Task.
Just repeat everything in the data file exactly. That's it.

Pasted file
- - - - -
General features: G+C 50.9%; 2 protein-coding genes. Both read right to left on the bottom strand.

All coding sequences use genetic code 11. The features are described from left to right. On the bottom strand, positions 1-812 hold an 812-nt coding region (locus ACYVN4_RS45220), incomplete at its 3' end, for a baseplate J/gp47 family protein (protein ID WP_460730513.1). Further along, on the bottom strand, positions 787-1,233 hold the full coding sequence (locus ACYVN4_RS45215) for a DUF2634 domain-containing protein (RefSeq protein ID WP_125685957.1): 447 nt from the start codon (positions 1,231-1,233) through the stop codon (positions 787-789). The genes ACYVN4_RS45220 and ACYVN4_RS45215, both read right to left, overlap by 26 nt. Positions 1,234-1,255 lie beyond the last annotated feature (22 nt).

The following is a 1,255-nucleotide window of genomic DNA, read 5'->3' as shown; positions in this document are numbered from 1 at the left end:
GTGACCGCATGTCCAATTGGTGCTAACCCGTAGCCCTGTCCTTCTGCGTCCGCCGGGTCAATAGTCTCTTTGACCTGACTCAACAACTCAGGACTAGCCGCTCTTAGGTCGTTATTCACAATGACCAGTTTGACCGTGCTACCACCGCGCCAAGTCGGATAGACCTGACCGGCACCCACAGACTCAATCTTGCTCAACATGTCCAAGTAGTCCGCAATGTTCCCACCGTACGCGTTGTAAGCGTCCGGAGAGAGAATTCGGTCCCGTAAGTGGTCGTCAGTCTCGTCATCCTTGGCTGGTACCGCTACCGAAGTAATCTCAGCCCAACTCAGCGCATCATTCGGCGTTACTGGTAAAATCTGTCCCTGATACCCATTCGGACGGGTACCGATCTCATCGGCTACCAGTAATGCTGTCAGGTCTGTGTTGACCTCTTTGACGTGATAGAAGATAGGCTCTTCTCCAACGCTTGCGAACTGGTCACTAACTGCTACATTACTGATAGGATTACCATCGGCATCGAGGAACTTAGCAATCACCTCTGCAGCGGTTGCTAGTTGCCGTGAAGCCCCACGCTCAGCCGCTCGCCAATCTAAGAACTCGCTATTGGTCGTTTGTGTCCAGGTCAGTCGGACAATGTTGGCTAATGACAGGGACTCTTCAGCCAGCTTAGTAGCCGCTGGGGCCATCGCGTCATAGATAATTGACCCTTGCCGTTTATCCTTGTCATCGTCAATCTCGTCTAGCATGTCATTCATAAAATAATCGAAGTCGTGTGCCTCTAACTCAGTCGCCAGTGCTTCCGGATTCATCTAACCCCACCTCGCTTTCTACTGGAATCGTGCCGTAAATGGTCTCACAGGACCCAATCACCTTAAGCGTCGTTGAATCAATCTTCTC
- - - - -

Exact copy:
General features: G+C 50.9%; 2 protein-coding genes. Both read right to left on the bottom strand.

All coding sequences use genetic code 11. The features are described from left to right. On the bottom strand, positions 1-812 hold an 812-nt coding region (locus ACYVN4_RS45220), incomplete at its 3' end, for a baseplate J/gp47 family protein (protein ID WP_460730513.1). Further along, on the bottom strand, positions 787-1,233 hold the full coding sequence (locus ACYVN4_RS45215) for a DUF2634 domain-containing protein (RefSeq protein ID WP_125685957.1): 447 nt from the start codon (positions 1,231-1,233) through the stop codon (positions 787-789). The genes ACYVN4_RS45220 and ACYVN4_RS45215, both read right to left, overlap by 26 nt. Positions 1,234-1,255 lie beyond the last annotated feature (22 nt).

The following is a 1,255-nucleotide window of genomic DNA, read 5'->3' as shown; positions in this document are numbered from 1 at the left end:
GTGACCGCATGTCCAATTGGTGCTAACCCGTAGCCCTGTCCTTCTGCGTCCGCCGGGTCAATAGTCTCTTTGACCTGACTCAACAACTCAGGACTAGCCGCTCTTAGGTCGTTATTCACAATGACCAGTTTGACCGTGCTACCACCGCGCCAAGTCGGATAGACCTGACCGGCACCCACAGACTCAATCTTGCTCAACATGTCCAAGTAGTCCGCAATGTTCCCACCGTACGCGTTGTAAGCGTCCGGAGAGAGAATTCGGTCCCGTAAGTGGTCGTCAGTCTCGTCATCCTTGGCTGGTACCGCTACCGAAGTAATCTCAGCCCAACTCAGCGCATCATTCGGCGTTACTGGTAAAATCTGTCCCTGATACCCATTCGGACGGGTACCGATCTCATCGGCTACCAGTAATGCTGTCAGGTCTGTGTTGACCTCTTTGACGTGATAGAAGATAGGCTCTTCTCCAACGCTTGCGAACTGGTCACTAACTGCTACATTACTGATAGGATTACCATCGGCATCGAGGAACTTAGCAATCACCTCTGCAGCGGTTGCTAGTTGCCGTGAAGCCCCACGCTCAGCCGCTCGCCAATCTAAGAACTCGCTATTGGTCGTTTGTGTCCAGGTCAGTCGGACAATGTTGGCTAATGACAGGGACTCTTCAGCCAGCTTAGTAGCCGCTGGGGCCATCGCGTCATAGATAATTGACCCTTGCCGTTTATCCTTGTCATCGTCAATCTCGTCTAGCATGTCATTCATAAAATAATCGAAGTCGTGTGCCTCTAACTCAGTCGCCAGTGCTTCCGGATTCATCTAACCCCACCTCGCTTTCTACTGGAATCGTGCCGTAAATGGTCTCACAGGACCCAATCACCTTAAGCGTCGTTGAATCAATCTTCTC